Changes in approaching to learning: A qualitative investigation of international students in an Australian university

Year: 2002

Author: Gordon, Mira

Type of paper: Abstract refereed

This paper reports on a study into the approaches to learning and changes in approaches to learning of a group of 30 international students studying at an Australian university. The study continued for a three year period commencing with the students enrolment in a one year pre tertiary program until the students completed their second year of undergraduate study.

The students were asked to respond to three categories of questions; the first category relating to the general meaning of terms and conceptions of understanding; the second to broad approaches to learning within the student's particular learning situation and the final category of questions related to individual approaches to studying for major examinations and approaches to completing major assignments.

It was found that students did not necessarily construct knowledge in the same way. This may have a cultural basis. That the construction of knowledge may not necessarily be universal is consistent with other research evidence (Kember et al., 1997). Transcripts of student interviews also suggests that a number of broad orientations to learning can be identified. These approaches could be characterised as holistic/deep; serialist/deep; holistic/surface and serialist/surface.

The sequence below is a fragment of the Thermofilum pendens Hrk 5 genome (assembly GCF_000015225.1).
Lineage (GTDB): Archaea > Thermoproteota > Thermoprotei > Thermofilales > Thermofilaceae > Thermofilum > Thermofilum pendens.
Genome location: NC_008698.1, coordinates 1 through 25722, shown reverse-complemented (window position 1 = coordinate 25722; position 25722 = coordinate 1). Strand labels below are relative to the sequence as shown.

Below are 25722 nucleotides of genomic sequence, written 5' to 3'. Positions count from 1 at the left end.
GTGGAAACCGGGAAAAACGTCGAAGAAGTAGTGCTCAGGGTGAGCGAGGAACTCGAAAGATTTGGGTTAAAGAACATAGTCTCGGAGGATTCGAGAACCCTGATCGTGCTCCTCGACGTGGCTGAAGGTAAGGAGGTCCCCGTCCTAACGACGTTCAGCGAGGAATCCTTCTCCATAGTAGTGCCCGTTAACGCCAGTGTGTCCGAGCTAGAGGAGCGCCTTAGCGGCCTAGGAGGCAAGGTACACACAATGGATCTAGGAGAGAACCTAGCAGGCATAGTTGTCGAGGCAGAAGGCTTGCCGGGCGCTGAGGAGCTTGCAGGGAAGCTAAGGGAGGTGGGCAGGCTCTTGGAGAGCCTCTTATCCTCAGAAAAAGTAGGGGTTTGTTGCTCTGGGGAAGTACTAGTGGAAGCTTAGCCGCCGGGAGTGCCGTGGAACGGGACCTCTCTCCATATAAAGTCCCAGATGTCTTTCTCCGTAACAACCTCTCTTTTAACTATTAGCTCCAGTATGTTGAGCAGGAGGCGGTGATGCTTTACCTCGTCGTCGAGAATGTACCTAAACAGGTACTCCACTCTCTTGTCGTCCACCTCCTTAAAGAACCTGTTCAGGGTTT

In general, while most students expressed willingness to adjust their particular approaches to specific tasks, their beliefs about knowledge and learning were found to be relatively stable over time. The conclusion from this is that while students are willing to adjust their learning to particular task, this is within the framework of the broad approaches to learning available to them. The evidence from this research suggests that there are differential rates of change occurring in student learning; changes in approaches to specific tasks would appear to occur more readily than overall orientations to learning. It would also appear that some students, in particular those who identified as holistic/deep learners, are more willing to consider adjusting their learning strategies than other types of learners.

While the categories identified in this study use different terminology, it is possible to equate them with Kember's (2001) recent research findings on student orientations to learning. These finding also support Kember's conclusions that a student's epistemological beliefs coupled with learning approaches should be considered when assisting students to make the transition to tertiary study.